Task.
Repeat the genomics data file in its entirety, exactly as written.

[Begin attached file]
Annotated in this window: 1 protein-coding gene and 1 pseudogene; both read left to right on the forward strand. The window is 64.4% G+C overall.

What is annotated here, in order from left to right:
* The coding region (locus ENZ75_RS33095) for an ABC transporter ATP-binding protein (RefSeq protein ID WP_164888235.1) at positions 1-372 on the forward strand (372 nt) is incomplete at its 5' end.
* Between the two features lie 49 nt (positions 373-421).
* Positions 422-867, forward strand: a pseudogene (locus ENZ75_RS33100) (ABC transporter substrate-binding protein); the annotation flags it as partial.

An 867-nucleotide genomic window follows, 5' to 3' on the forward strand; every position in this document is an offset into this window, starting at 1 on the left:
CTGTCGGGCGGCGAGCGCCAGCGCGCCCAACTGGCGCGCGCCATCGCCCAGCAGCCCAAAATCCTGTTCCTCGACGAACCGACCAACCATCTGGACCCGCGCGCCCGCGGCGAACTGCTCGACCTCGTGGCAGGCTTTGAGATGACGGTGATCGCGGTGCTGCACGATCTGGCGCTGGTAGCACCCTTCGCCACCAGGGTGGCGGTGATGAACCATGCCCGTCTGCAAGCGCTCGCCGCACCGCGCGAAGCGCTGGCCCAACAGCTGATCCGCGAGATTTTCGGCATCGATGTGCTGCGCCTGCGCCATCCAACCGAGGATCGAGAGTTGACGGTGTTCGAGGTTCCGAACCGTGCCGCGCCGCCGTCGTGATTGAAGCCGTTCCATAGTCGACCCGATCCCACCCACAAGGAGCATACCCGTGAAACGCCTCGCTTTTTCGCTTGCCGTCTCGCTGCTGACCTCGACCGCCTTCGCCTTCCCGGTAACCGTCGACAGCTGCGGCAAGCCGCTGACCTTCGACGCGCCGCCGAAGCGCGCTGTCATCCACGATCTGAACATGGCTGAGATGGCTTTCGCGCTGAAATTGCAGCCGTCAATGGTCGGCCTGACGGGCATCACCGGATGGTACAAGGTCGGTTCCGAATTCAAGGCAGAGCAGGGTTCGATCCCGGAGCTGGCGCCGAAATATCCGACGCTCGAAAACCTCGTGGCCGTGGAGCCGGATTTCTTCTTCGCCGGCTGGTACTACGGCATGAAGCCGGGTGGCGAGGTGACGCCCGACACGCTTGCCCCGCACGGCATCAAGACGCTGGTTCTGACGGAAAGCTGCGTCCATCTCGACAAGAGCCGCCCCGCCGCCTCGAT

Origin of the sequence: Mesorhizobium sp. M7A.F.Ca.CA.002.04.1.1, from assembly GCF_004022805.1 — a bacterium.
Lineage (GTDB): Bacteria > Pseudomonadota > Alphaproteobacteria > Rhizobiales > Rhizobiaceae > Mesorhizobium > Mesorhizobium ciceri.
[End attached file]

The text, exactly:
Annotated in this window: 1 protein-coding gene and 1 pseudogene; both read left to right on the forward strand. The window is 64.4% G+C overall.

What is annotated here, in order from left to right:
* The coding region (locus ENZ75_RS33095) for an ABC transporter ATP-binding protein (RefSeq protein ID WP_164888235.1) at positions 1-372 on the forward strand (372 nt) is incomplete at its 5' end.
* Between the two features lie 49 nt (positions 373-421).
* Positions 422-867, forward strand: a pseudogene (locus ENZ75_RS33100) (ABC transporter substrate-binding protein); the annotation flags it as partial.

An 867-nucleotide genomic window follows, 5' to 3' on the forward strand; every position in this document is an offset into this window, starting at 1 on the left:
CTGTCGGGCGGCGAGCGCCAGCGCGCCCAACTGGCGCGCGCCATCGCCCAGCAGCCCAAAATCCTGTTCCTCGACGAACCGACCAACCATCTGGACCCGCGCGCCCGCGGCGAACTGCTCGACCTCGTGGCAGGCTTTGAGATGACGGTGATCGCGGTGCTGCACGATCTGGCGCTGGTAGCACCCTTCGCCACCAGGGTGGCGGTGATGAACCATGCCCGTCTGCAAGCGCTCGCCGCACCGCGCGAAGCGCTGGCCCAACAGCTGATCCGCGAGATTTTCGGCATCGATGTGCTGCGCCTGCGCCATCCAACCGAGGATCGAGAGTTGACGGTGTTCGAGGTTCCGAACCGTGCCGCGCCGCCGTCGTGATTGAAGCCGTTCCATAGTCGACCCGATCCCACCCACAAGGAGCATACCCGTGAAACGCCTCGCTTTTTCGCTTGCCGTCTCGCTGCTGACCTCGACCGCCTTCGCCTTCCCGGTAACCGTCGACAGCTGCGGCAAGCCGCTGACCTTCGACGCGCCGCCGAAGCGCGCTGTCATCCACGATCTGAACATGGCTGAGATGGCTTTCGCGCTGAAATTGCAGCCGTCAATGGTCGGCCTGACGGGCATCACCGGATGGTACAAGGTCGGTTCCGAATTCAAGGCAGAGCAGGGTTCGATCCCGGAGCTGGCGCCGAAATATCCGACGCTCGAAAACCTCGTGGCCGTGGAGCCGGATTTCTTCTTCGCCGGCTGGTACTACGGCATGAAGCCGGGTGGCGAGGTGACGCCCGACACGCTTGCCCCGCACGGCATCAAGACGCTGGTTCTGACGGAAAGCTGCGTCCATCTCGACAAGAGCCGCCCCGCCGCCTCGAT

Origin of the sequence: Mesorhizobium sp. M7A.F.Ca.CA.002.04.1.1, from assembly GCF_004022805.1 — a bacterium.
Lineage (GTDB): Bacteria > Pseudomonadota > Alphaproteobacteria > Rhizobiales > Rhizobiaceae > Mesorhizobium > Mesorhizobium ciceri.